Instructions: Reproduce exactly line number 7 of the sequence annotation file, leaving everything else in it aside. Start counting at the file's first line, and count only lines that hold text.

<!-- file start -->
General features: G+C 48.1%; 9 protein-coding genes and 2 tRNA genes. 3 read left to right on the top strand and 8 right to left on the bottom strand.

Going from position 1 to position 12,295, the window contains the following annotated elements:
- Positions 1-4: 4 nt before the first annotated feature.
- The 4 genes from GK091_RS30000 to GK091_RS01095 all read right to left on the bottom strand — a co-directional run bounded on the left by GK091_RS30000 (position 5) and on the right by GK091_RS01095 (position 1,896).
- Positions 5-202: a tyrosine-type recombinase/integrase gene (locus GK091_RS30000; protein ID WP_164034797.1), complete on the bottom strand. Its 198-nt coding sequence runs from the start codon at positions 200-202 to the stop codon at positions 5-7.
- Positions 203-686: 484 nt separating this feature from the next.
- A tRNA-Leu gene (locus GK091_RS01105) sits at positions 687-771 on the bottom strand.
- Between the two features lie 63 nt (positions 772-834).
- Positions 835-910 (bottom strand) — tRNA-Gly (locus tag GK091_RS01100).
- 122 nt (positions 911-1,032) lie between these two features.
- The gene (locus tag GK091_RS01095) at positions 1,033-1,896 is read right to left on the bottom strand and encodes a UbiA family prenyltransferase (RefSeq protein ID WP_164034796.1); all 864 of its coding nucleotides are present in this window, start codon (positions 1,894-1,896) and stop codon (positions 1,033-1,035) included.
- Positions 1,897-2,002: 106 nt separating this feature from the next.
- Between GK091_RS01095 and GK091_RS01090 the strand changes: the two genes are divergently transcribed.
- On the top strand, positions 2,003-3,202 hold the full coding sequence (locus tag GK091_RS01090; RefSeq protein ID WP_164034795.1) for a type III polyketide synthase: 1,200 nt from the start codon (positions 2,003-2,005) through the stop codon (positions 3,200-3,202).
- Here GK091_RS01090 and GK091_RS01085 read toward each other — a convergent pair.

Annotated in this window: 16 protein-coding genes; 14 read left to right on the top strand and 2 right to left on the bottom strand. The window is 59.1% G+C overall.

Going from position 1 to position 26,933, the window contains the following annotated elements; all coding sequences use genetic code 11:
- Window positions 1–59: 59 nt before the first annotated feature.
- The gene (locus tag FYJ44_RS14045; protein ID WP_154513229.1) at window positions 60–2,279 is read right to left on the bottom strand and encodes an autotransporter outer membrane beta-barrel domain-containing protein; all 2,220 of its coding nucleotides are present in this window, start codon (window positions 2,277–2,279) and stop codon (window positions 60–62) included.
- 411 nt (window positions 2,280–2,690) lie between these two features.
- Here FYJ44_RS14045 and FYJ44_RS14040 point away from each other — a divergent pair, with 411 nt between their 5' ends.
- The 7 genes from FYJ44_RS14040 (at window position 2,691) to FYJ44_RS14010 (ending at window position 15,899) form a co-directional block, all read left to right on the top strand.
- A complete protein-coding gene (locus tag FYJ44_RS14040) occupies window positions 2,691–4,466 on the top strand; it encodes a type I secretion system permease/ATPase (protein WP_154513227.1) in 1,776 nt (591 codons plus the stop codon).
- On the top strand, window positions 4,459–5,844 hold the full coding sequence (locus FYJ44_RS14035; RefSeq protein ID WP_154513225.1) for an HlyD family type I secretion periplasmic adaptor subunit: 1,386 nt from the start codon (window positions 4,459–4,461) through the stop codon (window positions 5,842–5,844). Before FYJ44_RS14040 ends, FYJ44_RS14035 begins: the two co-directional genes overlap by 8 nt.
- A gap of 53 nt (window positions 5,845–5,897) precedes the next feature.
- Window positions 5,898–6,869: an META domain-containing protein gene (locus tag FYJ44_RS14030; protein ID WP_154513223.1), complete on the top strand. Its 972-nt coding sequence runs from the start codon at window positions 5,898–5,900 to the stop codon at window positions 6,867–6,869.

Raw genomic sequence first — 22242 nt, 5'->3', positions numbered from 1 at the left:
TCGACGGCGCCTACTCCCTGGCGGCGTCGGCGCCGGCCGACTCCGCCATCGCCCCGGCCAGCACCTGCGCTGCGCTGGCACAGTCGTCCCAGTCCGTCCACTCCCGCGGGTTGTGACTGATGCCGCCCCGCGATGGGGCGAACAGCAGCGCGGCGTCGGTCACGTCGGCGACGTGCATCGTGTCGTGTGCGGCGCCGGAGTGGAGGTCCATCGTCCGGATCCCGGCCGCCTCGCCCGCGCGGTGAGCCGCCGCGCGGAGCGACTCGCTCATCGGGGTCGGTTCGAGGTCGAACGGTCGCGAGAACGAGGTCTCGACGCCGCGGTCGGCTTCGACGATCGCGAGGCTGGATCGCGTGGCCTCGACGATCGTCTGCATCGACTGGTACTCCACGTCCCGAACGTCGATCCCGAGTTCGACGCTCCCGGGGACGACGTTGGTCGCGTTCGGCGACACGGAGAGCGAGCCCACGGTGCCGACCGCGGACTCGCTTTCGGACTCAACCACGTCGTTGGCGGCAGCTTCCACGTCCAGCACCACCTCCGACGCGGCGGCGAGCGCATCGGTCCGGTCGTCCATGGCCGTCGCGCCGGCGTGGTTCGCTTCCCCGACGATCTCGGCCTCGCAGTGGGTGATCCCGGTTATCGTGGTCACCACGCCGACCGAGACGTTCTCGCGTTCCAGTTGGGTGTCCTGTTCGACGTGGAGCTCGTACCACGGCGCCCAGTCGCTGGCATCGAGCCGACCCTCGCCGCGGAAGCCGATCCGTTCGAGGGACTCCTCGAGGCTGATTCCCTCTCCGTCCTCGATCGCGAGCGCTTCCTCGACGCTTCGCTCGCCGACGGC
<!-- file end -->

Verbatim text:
- A tRNA-Leu gene (locus GK091_RS01105) sits at positions 687-771 on the bottom strand.